Adjusted Surplus

AAA

DEFINITION of 'Adjusted Surplus'

The surplus (assets minus liabilities) of an insurance company that differs from the company's statutory surplus due to adjustments. It is calculated by taking the statutory surplus plus the Interest Maintenance Reserve and Asset Valuation Reserve.

The Statutory Surplus is determined by the accounting treatment of assets and liabilities. Insurance companies are required by the National Association of Insurance Commissioners (NAIC) to maintain reserves as a cushion for potential equity and credit losses.

INVESTOPEDIA EXPLAINS 'Adjusted Surplus'

The Adjusted Surplus is an important metric for analyzing the relative strength and standing of a non-publicly traded insurance company. Adjusted Surplus is akin to the retained earnings of a stock-based company, and is a balance sheet item. The Adjusted Surplus grows when the insurance company makes an operating profit and/or experiences gains in its investment portfolio.

RELATED TERMS
  1. Surplus

    The amount of an asset or resource that exceeds the portion that ...
  2. Liability

    A company's legal debts or obligations that arise during the ...
  3. Asset

    1. A resource with economic value that an individual, corporation ...
  4. Producer Surplus

    An economic measure of the difference between the amount that ...
  5. Aggregate Stop-Loss Reinsurance

    A type of reinsurance agreement in which losses over a specific ...
  6. Priori Loss Estimates

    A technique used by insurance companies to calculate loss reserves.
RELATED FAQS
  1. Why would you use the TTM (trailing twelve months) rather than the data from the ...

    Public companies report their yearly financial statements along with an annual report. However, financial professionals are ... Read Full Answer >>
  2. Why are insurance companies and pension funds considered financial instruments?

    Insurance policies are widely considered to be financial instruments. Pension funds may contain many different types of financial ... Read Full Answer >>
  3. Why is it important for an investor to understand business accounting?

    Investors use financial statements to obtain valuable information used in valuation and credit analysis of companies. Therefore, ... Read Full Answer >>
  4. What are the business consequences of using FIFO vs. LIFO accounting methods?

    If a company uses a first-in, first-out accounting method (FIFO), it's likely that its reported earnings will be higher than ... Read Full Answer >>
  5. What advantages does EBTIDA-margin have over other profitability ratios?

    The advantages that EBITDA margin has over other profitability ratios is that it measures a company's financial performance ... Read Full Answer >>
  6. How do you analyze inventory on the balance sheet?

    In accounting, inventory represents a company's raw materials, work in progress and finished products. Financial professionals ... Read Full Answer >>
Related Articles
  1. Home & Auto

    How An Insurance Company Determines Your Premiums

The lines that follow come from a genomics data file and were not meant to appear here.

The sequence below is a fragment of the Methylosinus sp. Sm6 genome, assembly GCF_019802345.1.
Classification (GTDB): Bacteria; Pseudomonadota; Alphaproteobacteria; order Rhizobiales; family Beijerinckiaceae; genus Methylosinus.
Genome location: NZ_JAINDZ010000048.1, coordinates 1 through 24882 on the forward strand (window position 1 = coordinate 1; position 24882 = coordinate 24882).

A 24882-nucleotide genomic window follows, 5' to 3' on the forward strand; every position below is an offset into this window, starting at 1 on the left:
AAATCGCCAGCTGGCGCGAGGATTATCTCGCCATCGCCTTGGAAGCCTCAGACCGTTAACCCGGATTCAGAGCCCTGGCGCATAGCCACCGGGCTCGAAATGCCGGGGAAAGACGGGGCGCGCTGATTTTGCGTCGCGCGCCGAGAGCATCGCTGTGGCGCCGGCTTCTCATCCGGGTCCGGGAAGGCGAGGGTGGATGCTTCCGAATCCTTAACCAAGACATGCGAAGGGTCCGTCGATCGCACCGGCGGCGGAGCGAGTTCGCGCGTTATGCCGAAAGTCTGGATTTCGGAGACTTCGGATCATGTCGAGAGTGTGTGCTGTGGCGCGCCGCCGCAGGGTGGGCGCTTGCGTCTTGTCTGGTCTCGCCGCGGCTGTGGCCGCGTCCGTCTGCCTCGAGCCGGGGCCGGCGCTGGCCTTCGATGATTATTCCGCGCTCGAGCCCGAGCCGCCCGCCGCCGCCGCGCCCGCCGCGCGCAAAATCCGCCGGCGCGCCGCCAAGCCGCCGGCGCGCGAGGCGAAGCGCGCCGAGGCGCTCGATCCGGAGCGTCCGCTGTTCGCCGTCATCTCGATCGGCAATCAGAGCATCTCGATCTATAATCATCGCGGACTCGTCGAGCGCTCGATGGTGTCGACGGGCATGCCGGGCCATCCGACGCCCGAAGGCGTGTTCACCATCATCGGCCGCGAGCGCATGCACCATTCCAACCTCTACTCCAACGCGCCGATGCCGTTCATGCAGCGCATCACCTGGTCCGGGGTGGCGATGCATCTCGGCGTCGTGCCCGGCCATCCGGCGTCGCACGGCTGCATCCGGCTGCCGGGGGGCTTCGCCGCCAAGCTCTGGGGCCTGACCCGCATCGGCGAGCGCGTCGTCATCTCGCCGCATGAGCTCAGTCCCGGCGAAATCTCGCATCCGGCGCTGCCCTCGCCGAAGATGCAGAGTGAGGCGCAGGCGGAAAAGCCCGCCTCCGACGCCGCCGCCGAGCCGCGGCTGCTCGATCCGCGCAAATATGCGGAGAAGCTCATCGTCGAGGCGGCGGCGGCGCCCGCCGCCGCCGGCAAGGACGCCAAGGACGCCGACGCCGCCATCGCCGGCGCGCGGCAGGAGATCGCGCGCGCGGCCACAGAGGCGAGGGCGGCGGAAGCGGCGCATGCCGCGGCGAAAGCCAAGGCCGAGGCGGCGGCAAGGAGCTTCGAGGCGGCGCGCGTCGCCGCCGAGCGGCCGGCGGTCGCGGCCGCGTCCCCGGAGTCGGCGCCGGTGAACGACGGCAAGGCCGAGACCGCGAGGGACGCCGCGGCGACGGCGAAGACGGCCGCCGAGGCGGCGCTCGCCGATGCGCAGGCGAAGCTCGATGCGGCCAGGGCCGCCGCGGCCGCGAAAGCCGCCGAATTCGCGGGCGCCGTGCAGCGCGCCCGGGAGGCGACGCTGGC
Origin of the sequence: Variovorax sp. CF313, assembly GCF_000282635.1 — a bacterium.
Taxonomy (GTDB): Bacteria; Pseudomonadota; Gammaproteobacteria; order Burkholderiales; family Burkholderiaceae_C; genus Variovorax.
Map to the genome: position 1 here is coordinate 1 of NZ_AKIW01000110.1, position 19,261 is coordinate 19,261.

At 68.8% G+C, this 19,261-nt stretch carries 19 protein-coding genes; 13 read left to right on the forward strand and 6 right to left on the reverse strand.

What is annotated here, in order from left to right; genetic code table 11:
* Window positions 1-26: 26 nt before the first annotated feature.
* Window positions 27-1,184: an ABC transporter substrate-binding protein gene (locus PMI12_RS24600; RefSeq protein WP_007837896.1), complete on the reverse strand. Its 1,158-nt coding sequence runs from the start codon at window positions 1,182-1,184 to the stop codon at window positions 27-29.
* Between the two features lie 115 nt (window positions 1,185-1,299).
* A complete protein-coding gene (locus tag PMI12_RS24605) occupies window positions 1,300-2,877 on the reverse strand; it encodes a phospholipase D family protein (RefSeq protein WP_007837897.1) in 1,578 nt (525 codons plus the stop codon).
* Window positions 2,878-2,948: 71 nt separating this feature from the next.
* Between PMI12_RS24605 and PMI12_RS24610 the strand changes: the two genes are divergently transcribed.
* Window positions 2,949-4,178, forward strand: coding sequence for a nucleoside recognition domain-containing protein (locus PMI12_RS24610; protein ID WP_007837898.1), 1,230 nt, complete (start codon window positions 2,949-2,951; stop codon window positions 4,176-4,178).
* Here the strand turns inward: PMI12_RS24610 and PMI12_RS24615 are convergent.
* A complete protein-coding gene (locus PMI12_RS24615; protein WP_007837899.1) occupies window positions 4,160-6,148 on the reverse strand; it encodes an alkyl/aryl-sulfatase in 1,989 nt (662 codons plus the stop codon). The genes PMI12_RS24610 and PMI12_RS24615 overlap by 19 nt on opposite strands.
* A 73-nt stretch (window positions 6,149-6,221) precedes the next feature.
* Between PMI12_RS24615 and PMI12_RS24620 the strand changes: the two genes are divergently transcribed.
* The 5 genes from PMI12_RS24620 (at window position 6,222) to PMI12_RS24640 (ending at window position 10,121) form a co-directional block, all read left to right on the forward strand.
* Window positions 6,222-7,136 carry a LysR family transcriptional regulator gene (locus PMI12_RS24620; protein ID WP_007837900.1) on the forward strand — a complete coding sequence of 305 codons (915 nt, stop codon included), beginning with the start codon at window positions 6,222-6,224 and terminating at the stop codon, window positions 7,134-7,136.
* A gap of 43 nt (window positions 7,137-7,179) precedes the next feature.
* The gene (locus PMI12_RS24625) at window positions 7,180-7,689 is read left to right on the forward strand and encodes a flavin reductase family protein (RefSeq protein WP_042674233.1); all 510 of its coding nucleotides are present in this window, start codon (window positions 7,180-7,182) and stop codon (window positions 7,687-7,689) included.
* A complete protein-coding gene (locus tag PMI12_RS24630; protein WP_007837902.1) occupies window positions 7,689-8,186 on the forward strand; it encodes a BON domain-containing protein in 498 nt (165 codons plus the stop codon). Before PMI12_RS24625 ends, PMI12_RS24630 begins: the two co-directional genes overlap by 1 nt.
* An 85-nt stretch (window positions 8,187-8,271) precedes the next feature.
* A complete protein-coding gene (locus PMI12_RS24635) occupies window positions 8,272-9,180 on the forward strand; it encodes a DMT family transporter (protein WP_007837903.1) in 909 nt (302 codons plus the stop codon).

Find out how insurers use credit history to build an insurance score and how it could affect your bottom line.
  2. Insurance

    15 Insurance Policies You Don't Need

    Learn how to save money by saying "no" to unnecessary coverage.
  3. Options & Futures

    Getting the Whole Story on Variable Annuities

    Variable annuities are another way to save money tax-deferred - but don't jump in blindly!
  4. Professionals

    How to Fund Retirement with Insurance

    So you've contributed the max to all available retirement vehicles...now what? Consider a permanent life insurance policy (and its fee structure).
  5. Fundamental Analysis

    What is Quantitative Analysis?

    Quantitative analysis refers to the use of mathematical computations to analyze markets and investments.
  6. Economics

    Explaining Residual Value

    Residual value is a measurement of how much a fixed asset is worth at the end of its lease, or at the end of its useful life.
  7. Economics

    What is the Cash Ratio?

    The cash ratio is the ratio of a company's total cash and cash equivalents to its current liabilities.
  8. Fundamental Analysis

    Why Last In First Out Is Banned Under IFRS

    We explain why Last-In-First-Out is banned under IFRS
  9. Economics

    What is Adverse Selection?

    Adverse selection occurs when one party in a transaction has more information than the other, especially in insurance and finance-related activities.
  10. Economics

    Understanding Carrying Value

    Carrying value is the value of an asset as listed on a company’s balance sheet. Carrying value is the same as book value.

You May Also Like

Hot Definitions
  1. Fisher Effect

    An economic theory proposed by economist Irving Fisher that describes the relationship between inflation and both real and ...
  2. Fiduciary

    1. A person legally appointed and authorized to hold assets in trust for another person. The fiduciary manages the assets ...
  3. Expected Return

    The amount one would anticipate receiving on an investment that has various known or expected rates of return. For example, ...
  4. Carrying Value

    An accounting measure of value, where the value of an asset or a company is based on the figures in the company's balance ...
  5. Capital Account

    A national account that shows the net change in asset ownership for a nation. The capital account is the net result of public ...
  6. Brand Equity

    The value premium that a company realizes from a product with a recognizable name as compared to its generic equivalent. ...
Trading Center